for ' I '.
This is the series resistor value that you need.
Take that same difference voltage and multiply it times ' I ' and double it
for safety and that's the wattage rating you need.
Use the closest standard value that doesn't go under.
Good Luck,
Tom

4. ### andyGuest

The way i would do it is to set up a test rig for one of the LEDs to work
out what voltage/current gives a good brightness. most normal leds expect
about 20mA - more for high brightness ones. This could just be like this:

9vDC-----------------
|
|
LED
|
|
1 k ohm Variable resistor
|
50-100 ohm fixed resistor (so you don't short it)
|
0V--------------------

Set the resistor to 1kohm, then slowly reduce it until the LED is at a
good brightness. When it's right, measure the voltage across the LED, and
the current through it, with a multimeter. You'll have to connect the
meter in series to measure current.

Once you've found a good working voltage, see how many of them fit into 9V
with a bit left over. (probably 2 for blue leds)

Then subtract the working voltages for however many leds from 9V, divide
this by the working current, to give the value for a resistor to put in
each series string.

Then wire them in series/parallel with a resistor in each series bit.

e.g. if the working voltage/current was 4V/20mA, then you would say 4+4=8,
leaving 1 volt over. Divide this by 20mA to get 50 ohms.

Then you would wire them like this:

9VDC --------------------------------------------------
| | | | |
LED LED LED LED LED
| | | | |
LED LED LED LED LED
| | | | |
50ohm 50ohm 50ohm 50ohm 50ohm
| | | | |
0VDC --------------------------------------------------

make sure you don't go over the current rating of the power supply.

you might be able to get away with wiring them up without any resistors,
but this would make the current more sensitive to changes in the supply
voltage, and you could blow the LEDs.

You could also work out the combined parallel resistance of the resistors,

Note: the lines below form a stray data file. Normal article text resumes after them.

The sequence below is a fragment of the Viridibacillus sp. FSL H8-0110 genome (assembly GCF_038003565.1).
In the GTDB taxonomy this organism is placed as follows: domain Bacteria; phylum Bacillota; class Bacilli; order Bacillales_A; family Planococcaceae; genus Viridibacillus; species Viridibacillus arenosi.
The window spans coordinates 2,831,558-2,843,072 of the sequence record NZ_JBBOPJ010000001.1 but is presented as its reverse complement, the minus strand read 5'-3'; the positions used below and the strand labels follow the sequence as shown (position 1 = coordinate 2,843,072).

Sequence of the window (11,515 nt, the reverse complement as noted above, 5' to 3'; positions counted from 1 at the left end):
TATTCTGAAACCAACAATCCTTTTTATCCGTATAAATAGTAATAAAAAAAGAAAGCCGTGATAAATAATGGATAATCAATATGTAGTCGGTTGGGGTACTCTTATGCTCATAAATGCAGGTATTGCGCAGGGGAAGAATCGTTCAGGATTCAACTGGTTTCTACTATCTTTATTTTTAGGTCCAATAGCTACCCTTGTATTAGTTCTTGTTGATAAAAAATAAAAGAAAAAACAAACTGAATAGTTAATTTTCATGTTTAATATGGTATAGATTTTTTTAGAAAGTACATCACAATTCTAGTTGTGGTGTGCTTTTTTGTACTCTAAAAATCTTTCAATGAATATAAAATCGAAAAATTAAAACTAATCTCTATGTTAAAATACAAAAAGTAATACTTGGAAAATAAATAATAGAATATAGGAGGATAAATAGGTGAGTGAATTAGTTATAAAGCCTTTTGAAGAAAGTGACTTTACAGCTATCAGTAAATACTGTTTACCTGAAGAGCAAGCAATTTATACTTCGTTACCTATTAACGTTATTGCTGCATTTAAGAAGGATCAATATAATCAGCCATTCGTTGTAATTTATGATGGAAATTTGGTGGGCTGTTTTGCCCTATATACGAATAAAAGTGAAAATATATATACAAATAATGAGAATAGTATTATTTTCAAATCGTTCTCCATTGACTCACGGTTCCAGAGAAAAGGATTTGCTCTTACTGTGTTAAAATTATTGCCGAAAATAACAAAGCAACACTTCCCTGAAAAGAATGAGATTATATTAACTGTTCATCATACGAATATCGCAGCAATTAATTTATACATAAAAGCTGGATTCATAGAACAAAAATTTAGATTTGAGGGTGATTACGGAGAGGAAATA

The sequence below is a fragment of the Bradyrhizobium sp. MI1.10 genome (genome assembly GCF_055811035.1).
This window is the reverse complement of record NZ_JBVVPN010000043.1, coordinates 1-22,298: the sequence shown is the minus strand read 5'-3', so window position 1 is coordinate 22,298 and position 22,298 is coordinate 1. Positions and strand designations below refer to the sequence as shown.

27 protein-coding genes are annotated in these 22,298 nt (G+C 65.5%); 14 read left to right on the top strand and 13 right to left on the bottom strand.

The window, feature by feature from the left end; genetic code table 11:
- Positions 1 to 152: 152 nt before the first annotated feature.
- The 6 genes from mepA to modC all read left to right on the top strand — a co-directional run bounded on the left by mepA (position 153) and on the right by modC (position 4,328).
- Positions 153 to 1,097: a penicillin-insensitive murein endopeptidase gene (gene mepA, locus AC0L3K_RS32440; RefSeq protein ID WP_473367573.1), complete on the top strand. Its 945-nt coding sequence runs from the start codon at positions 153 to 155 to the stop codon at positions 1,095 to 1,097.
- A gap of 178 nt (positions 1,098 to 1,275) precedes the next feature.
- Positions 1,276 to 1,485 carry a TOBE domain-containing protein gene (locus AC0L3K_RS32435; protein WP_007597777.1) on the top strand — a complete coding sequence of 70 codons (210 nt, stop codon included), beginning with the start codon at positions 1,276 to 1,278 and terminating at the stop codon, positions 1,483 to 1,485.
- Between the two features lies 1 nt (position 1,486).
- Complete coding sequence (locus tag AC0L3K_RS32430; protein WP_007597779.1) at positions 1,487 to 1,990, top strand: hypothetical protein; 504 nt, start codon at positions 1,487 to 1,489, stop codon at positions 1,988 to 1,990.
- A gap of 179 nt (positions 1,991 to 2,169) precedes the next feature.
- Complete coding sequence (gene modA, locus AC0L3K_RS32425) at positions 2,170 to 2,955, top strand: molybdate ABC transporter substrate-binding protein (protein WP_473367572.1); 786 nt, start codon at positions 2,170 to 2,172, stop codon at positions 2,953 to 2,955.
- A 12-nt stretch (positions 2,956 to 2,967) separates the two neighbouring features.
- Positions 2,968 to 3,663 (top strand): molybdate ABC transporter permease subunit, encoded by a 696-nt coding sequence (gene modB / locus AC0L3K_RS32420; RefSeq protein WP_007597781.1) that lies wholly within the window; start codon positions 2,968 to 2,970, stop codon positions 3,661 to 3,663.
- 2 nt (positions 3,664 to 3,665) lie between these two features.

(R/number), and use a single high power resistor instead. this might not
compensate so well for variations in each led though.

5. ### MeGuest

Hello,

I finally got around to experimenting...

For a Blue LED, with a 1000 ohm resistor,
Off a 9V battery,
the voltage was 9.57 without anything connected,
9.48 with the LED/resistor on the battery.

How many LEDs can I hook up to the following adapters I dug up:

12VAC, 1A
3V DV 500mA
9VAC 650mA

Does it matter if I use AC or DC (since it's an LED?)

Thanks

6. ### John PopelishGuest

LEDs do not last long if more than a little reverse voltage is
applied, especially blue LEDs. So DC is simpler to use than AC. But
you need about 4 volts DC minimum to light blue LEDS and have enough
extra voltage to waste a little to control the current. So that 3
volt DC supply is probably not going to work very well, )though it may
put out 4 volts or so under light load). I would add a bridge
rectifier to the 12 volt unit to convert it to DC and then connect in
parallel several strings of 3 LEDs (anode of one to cathode of the
next, etc.), each string having one 1000 ohm resistor to limit the
current. If you have a multimeter, you can measure the current
passing through this string (by putting the millimeter in series with
the string) and adjust the value of the resistor till the current
rises to around 10 milliamps. Then you can connect lots of similar
strings across the supply (up to 100) before the total current exceeds
the 1 amp rating of the supply.